The money was used to meet the cost of evicting a 'sex therapist' from the Chancellor's London home.
The cross-party committee did not find that Mr Lamont broke existing rules over the declaration of interests and said no further action was needed.
His interpretation of the rules - that he did not need to register because he could not be influenced by a payment of which he was 'completely ignorant of the source or sources' - was 'tenable' the MPs said.
But they indicated concern over Mr Lamont's actions by going on to tighten the rules, adding that the 'fundamental maxim' for any MP is 'if in doubt, register, or at least consult the registrar (of members' interests)'.
That was not done in Mr Lamont's case, they noted, and 'applies to anonymous benefits as much as to any other'.
The MPs' verdict came as the powerful Public Accounts Committee ensured continued scrutiny of the affair by calling Sir Robin Butler, the Cabinet Secretary, Sir Terence Burns, Permanent Secretary at the Treasury, and Sir Peter Middleton, his predecessor, to give evidence tomorrow.
They will be questioned over their judgement in providing a further pounds 4,700 - this time of taxpayers' money - to cover additional costs that Mr Lamont incurred by having private lawyers handle media inquiries about the letting.
Alan Beith, the Liberal Democrat's Treasury spokesman, said the Chancellor had been 'let off on a technicality' by the committee over his failure to declare the pounds 18,000.
The committee said that it 'recognises and to some extent shares' the concern expressed by Alice Mahon, the Labour MP who brought a complaint against the Chancellor, that if his view was accepted then 'any MP can avoid registering almost anything . . . by claiming ignorance of the source'.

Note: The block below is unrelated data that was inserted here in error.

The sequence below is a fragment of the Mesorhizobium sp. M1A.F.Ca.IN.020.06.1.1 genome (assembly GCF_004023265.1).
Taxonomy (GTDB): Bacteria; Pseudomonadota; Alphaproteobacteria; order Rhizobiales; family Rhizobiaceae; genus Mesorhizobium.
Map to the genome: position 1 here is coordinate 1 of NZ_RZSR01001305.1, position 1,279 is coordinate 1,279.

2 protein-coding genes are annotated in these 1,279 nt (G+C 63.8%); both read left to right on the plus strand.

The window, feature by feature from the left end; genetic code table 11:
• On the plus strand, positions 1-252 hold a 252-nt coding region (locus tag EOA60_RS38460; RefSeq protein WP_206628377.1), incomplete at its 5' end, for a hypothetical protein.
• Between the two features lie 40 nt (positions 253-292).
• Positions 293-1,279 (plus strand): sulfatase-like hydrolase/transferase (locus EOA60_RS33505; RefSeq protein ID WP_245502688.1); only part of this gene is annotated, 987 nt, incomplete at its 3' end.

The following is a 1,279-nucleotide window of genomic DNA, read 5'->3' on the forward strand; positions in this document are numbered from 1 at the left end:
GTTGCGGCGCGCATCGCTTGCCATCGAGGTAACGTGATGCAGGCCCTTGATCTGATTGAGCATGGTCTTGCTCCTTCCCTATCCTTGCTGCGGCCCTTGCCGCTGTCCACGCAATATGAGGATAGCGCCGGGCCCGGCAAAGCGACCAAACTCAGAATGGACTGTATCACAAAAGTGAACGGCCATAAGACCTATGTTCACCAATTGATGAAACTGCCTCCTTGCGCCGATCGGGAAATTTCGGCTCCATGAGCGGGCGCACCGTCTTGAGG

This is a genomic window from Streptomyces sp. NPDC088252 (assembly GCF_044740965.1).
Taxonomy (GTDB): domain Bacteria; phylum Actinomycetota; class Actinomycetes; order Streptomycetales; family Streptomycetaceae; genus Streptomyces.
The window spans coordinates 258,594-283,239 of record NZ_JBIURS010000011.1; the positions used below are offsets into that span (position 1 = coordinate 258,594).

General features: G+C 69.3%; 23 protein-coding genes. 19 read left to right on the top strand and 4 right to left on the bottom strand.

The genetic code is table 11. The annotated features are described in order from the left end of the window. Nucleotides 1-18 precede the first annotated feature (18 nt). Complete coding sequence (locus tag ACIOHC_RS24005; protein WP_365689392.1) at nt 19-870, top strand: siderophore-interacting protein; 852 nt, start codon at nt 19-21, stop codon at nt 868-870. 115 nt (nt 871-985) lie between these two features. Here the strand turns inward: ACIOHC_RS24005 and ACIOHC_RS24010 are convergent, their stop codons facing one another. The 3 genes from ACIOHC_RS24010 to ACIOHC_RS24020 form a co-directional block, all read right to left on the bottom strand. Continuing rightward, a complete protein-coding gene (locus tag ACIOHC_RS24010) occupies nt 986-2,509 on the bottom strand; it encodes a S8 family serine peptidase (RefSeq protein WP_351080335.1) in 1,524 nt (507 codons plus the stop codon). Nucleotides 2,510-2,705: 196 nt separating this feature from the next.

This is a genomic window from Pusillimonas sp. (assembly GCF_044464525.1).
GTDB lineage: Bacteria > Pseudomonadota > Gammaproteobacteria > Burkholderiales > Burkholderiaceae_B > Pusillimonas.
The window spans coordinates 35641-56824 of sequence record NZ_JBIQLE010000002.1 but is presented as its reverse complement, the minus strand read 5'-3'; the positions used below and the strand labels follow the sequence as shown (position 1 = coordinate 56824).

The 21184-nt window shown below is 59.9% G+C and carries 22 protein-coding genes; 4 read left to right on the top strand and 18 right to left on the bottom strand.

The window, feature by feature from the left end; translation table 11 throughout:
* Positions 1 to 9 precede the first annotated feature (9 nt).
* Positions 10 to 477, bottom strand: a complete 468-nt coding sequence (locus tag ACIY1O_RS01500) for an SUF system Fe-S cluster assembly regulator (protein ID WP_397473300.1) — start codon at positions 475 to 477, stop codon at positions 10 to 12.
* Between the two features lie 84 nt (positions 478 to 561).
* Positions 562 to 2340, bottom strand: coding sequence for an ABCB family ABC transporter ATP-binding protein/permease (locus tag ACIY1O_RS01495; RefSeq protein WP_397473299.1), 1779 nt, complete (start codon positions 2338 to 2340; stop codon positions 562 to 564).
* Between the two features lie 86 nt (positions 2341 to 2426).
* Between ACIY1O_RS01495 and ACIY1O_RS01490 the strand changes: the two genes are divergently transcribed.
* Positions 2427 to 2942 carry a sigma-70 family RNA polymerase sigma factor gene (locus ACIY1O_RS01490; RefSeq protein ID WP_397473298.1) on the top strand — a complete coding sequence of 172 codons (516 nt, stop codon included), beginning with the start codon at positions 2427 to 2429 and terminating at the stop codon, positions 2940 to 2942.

Anonymous donations, the committee said, 'have the potential to be more compromising to members and more disquieting to the general public than gifts from identified sources', and should be declared.
It also wants any future payment from party sources declared 'because it would be difficult to argue that it did not arise in any way out of the recipient's membership of the House'.
Conservative Party sources deny that a special fund exists to help ministers or MPs who get into financial trouble.
However, they do confirm that MPs receive help from the party on a case-by-case basis over debt or other financial trouble. One Tory MP said: 'It doesn't happen once a week, but perhaps once a year.'
Close colleagues of Mr Lamont yesterday took the view that he could be 'reasonably relaxed' about the report, given the committee's finding that his interpretation was 'tenable'. Bob Dunn, a Conservative member of the committee, said that the Chancellor of the Exchequer had been in 'uncharted waters' and his case had shown a gap in the rules that needed to be filled.
But Bob Cryer, a Labour member of the committee, said there was 'explicit criticism' of the Chancellor for failing at least to consult and accused Mr Lamont of not declaring the payment 'because he wanted to avoid transparency and the fact that he had received pounds 18,000 from a Tory party slush fund'.
Mr Beith said: 'It is extremely difficult to believe that the Chancellor does not know, or does not want to know, where the money came from.'
The committee on members' interests also underlined that ministers are just as much subject to the rules over declaring interests as other MPs.
Select Committee on Members' Interests; First Report 1992-93; HMSO; pounds 3.50.Reuse content